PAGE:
Study: 1 in 2 Hospitals Use 2-Factor Authentification for Patient Info Security
The percentage of hospitals with two-factor authorization capability for ePHI security is up from just 32 percent in 2010.
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A new report shows that about half of the hospitals in the country used two-factor authentication to protect electronic Protected Health Information in 2014.
The study examined trends from 2010 to 2014 in hospitals’ ability to use two-factor authentication to prevent unauthorized access to such information, also known as ePHI. The research was done by the Office of the National Coordinator for Health Information Technology.
Two-factor authentication is one way to comply with HIPAA’s requirement that hospitals ensure the people accessing ePHI have authorization. Two-factor authentication includes requiring users to answer security questions or enter a randomly generated number sent to their personal mobile device before gaining access to ePHI.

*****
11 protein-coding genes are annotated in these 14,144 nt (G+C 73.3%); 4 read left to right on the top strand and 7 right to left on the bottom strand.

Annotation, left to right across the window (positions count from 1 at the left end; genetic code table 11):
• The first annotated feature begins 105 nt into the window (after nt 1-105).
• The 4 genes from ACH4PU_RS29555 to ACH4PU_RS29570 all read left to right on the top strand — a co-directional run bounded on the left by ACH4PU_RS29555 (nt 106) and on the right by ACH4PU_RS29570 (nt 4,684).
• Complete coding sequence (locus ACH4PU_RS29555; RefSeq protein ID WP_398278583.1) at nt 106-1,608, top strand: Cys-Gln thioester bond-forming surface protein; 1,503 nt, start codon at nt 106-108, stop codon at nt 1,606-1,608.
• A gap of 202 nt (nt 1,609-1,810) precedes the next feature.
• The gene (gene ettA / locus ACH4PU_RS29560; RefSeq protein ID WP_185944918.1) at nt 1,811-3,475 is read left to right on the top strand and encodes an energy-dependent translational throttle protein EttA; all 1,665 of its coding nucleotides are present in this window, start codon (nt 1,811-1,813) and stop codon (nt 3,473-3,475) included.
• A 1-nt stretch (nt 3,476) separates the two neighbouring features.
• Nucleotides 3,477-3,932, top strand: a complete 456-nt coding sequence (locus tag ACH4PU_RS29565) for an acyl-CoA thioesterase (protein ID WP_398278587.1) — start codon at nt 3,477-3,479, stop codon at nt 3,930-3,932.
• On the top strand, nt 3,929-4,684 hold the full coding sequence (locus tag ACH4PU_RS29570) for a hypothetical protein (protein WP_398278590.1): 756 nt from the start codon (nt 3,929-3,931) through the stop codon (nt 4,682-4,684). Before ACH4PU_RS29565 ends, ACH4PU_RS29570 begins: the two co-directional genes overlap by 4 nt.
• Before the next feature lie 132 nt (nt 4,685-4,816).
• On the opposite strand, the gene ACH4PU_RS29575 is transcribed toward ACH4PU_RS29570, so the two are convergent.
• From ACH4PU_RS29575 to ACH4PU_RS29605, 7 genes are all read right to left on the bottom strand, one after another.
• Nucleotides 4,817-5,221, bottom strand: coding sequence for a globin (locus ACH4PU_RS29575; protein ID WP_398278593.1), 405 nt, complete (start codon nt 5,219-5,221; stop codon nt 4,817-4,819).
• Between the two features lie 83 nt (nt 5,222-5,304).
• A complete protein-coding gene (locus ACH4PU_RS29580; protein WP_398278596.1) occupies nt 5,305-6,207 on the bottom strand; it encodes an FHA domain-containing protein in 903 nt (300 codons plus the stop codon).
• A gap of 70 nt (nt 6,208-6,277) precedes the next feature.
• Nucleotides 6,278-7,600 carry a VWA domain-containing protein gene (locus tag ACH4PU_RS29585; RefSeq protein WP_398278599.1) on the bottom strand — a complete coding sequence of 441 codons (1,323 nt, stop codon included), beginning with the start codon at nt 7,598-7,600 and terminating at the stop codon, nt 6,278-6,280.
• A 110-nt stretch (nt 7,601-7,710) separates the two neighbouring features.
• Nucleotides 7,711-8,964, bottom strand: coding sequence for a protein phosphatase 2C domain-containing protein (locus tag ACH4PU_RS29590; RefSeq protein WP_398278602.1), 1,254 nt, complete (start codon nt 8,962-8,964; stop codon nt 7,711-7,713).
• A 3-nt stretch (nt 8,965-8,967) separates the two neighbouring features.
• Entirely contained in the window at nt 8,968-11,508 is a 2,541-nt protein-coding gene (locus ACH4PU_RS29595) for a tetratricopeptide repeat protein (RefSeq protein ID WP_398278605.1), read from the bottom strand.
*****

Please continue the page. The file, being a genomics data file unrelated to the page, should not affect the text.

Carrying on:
The percentage of hospitals with two-factor authorization capability is up from just 32 percent in 2010.
The study also shows that the size and type of hospitals impacts whether or not they have the capability to use two-factor authentication. Sixty three percent of large hospitals had two-factor authentication capability but only 40 percent of small rural hospitals were two-factor capable. Hospitals labeled as “critical access” by CMS were even less likely to use two-factor authentication, with only 35 percent of them saying they had that capability.
It’s important to note that two-factor identification is just one way to maintain ePHI security. Hospitals can uphold PHI security and comply with HIPAA without two-factor authentication and, in fact, most do.
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